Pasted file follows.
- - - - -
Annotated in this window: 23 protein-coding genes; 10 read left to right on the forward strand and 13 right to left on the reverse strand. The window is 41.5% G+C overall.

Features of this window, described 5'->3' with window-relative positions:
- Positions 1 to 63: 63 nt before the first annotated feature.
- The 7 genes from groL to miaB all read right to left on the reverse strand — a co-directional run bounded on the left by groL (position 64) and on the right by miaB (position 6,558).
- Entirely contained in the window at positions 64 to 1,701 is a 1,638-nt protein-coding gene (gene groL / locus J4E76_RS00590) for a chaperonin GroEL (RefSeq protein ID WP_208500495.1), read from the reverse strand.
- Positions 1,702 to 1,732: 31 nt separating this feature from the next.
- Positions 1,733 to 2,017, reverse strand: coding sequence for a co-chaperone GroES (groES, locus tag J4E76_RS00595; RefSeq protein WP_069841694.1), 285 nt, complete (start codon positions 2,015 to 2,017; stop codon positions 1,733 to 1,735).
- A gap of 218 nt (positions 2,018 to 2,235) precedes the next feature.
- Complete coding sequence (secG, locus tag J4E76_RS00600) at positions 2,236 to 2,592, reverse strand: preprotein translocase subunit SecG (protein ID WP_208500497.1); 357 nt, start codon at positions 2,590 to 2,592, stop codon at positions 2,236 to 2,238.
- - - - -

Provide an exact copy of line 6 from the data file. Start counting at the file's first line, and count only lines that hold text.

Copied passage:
- Positions 1,702 to 1,732: 31 nt separating this feature from the next.